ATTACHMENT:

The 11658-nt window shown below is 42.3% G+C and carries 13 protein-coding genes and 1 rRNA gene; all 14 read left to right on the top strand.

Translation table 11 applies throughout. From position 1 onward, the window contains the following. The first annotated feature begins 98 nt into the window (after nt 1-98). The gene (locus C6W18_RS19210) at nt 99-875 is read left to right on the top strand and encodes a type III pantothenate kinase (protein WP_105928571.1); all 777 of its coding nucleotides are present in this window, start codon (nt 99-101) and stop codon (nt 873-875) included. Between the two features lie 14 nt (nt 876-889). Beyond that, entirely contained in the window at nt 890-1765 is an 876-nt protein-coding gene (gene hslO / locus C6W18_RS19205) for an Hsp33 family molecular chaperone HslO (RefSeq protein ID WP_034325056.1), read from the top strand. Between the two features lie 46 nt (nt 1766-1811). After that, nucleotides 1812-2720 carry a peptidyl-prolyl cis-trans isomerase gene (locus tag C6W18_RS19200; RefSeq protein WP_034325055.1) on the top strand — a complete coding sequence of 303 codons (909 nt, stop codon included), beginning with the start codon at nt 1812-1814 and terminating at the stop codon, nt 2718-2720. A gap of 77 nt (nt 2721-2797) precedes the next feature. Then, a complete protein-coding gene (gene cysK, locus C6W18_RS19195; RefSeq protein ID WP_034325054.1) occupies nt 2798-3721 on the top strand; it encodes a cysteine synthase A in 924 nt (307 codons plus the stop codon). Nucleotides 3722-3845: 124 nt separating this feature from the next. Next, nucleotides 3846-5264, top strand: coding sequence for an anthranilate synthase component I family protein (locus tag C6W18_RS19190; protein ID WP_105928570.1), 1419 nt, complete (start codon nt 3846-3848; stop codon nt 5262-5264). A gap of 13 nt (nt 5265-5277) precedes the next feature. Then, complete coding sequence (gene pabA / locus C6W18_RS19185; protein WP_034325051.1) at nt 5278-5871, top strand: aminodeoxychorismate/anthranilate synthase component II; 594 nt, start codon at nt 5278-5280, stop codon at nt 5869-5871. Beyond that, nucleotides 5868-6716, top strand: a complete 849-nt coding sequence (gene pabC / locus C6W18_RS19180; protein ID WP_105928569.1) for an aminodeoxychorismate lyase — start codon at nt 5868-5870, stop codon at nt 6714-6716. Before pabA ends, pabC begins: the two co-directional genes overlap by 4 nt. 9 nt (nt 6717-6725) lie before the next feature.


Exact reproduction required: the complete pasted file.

The 11658-nt window shown below is 42.3% G+C and carries 13 protein-coding genes and 1 rRNA gene; all 14 read left to right on the top strand.

Translation table 11 applies throughout. From position 1 onward, the window contains the following. The first annotated feature begins 98 nt into the window (after nt 1-98). The gene (locus C6W18_RS19210) at nt 99-875 is read left to right on the top strand and encodes a type III pantothenate kinase (protein WP_105928571.1); all 777 of its coding nucleotides are present in this window, start codon (nt 99-101) and stop codon (nt 873-875) included. Between the two features lie 14 nt (nt 876-889). Beyond that, entirely contained in the window at nt 890-1765 is an 876-nt protein-coding gene (gene hslO / locus C6W18_RS19205) for an Hsp33 family molecular chaperone HslO (RefSeq protein ID WP_034325056.1), read from the top strand. Between the two features lie 46 nt (nt 1766-1811). After that, nucleotides 1812-2720 carry a peptidyl-prolyl cis-trans isomerase gene (locus tag C6W18_RS19200; RefSeq protein WP_034325055.1) on the top strand — a complete coding sequence of 303 codons (909 nt, stop codon included), beginning with the start codon at nt 1812-1814 and terminating at the stop codon, nt 2718-2720. A gap of 77 nt (nt 2721-2797) precedes the next feature. Then, a complete protein-coding gene (gene cysK, locus C6W18_RS19195; RefSeq protein ID WP_034325054.1) occupies nt 2798-3721 on the top strand; it encodes a cysteine synthase A in 924 nt (307 codons plus the stop codon). Nucleotides 3722-3845: 124 nt separating this feature from the next. Next, nucleotides 3846-5264, top strand: coding sequence for an anthranilate synthase component I family protein (locus tag C6W18_RS19190; protein ID WP_105928570.1), 1419 nt, complete (start codon nt 3846-3848; stop codon nt 5262-5264). A gap of 13 nt (nt 5265-5277) precedes the next feature. Then, complete coding sequence (gene pabA / locus C6W18_RS19185; protein WP_034325051.1) at nt 5278-5871, top strand: aminodeoxychorismate/anthranilate synthase component II; 594 nt, start codon at nt 5278-5280, stop codon at nt 5869-5871. Beyond that, nucleotides 5868-6716, top strand: a complete 849-nt coding sequence (gene pabC / locus C6W18_RS19180; protein ID WP_105928569.1) for an aminodeoxychorismate lyase — start codon at nt 5868-5870, stop codon at nt 6714-6716. Before pabA ends, pabC begins: the two co-directional genes overlap by 4 nt. 9 nt (nt 6717-6725) lie before the next feature.